How To Help Someone Who Is Struggling

article Jun 18, 2021

We love our family. We love our friends, and when they need us we would always like to believe that we could be there for them.

But... what does that mean?

What does that look like?

We often want to tell people what we think they should do, fix them, take their pain away or find something for them to feel positive about.

But… does that help someone who is struggling?

Here are some approaches that I have found successful in the past.


Holding space for them 

Holding space for someone who comes to you for help means, Sitting with them during a moment where they feel as if they are unable to cope. The objective here is simply that, let them know that you are there with them and for them. Not trying to give your opinion, advice, sympathy or trying to fix anything, just being there.


Trying not to ask them why

Asking someone why they feel the way they do is often not very helpful. A great deal of the time, people do not know why or understand their emotional reaction to a situation. When forced to answer why they will very often find ways to further blame themselves and take responsibility. This can leave a person feeling deep shame and ultimately could make someone feel worse about themselves.


Choosing empathy vs sympathy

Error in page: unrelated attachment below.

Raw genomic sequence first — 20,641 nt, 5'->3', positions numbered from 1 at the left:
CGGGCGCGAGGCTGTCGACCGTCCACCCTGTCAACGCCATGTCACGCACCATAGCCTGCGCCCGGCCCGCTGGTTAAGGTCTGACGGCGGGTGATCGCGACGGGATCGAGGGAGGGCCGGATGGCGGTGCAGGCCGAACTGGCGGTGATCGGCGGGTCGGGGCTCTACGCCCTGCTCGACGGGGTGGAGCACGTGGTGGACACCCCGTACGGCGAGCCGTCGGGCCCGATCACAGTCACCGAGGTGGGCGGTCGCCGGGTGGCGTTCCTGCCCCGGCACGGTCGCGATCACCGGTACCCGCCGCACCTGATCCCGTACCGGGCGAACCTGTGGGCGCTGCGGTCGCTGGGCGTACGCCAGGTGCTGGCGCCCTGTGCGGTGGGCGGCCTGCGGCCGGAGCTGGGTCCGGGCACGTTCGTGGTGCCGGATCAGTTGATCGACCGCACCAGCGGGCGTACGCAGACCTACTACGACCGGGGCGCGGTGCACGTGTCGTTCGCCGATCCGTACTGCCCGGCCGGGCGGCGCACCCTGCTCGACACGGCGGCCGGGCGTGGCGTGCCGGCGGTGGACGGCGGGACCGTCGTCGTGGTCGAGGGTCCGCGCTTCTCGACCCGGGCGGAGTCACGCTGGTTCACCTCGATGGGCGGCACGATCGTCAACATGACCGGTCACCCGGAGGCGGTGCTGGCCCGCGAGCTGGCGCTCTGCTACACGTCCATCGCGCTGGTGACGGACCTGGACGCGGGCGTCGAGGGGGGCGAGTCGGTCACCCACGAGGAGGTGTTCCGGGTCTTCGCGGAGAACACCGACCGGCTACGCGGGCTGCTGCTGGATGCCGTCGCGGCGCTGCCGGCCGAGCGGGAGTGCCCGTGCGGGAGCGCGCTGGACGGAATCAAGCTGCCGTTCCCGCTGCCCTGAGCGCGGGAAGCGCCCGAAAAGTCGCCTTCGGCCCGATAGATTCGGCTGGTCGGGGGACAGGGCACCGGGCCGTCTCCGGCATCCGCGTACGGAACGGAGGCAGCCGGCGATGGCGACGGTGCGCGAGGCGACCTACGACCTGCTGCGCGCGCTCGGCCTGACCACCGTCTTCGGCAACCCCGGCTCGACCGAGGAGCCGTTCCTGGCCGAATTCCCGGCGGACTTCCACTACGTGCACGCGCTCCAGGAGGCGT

The difference between these two is very subtle, but the effect can be massive. Empathy shows someone that you understand or often resonate with them in sharing their feelings or experience. Sympathy is similar and is often confused with empathy, however, sympathy is mostly received as a feeling of pity or sorrow for someone and could leave a person feeling useless and hopeless. This is obviously not the intention but is the difference between “I understand you” and “I feel sorry for you”.  


Try not to tell them what you think they should do

Instead, consider asking questions to help them find their own way forward. Everyone, no matter how close or similar they are, will have slightly different values and beliefs. Those values and beliefs act as a moral compass. If you tell someone what to do, there are two risks. They may end up taking an action that would be right for them, but not right for them. Also, unless someone comes to a conclusion themselves they are unlikely to commit to it and see through to the end as their motivation for taking that action is not true to their values and beliefs.


Encourage them to stay in the present

It’s often said that dwelling on the past can nurture depression and worrying about the future can spawn anxiety. The truth is depression can be born from worrying about something that has happened that can not be changed or worrying about something that has not happened and may not happen. If you encourage someone to stay present they may slowly realise that at that moment they are safe, loved and worthy.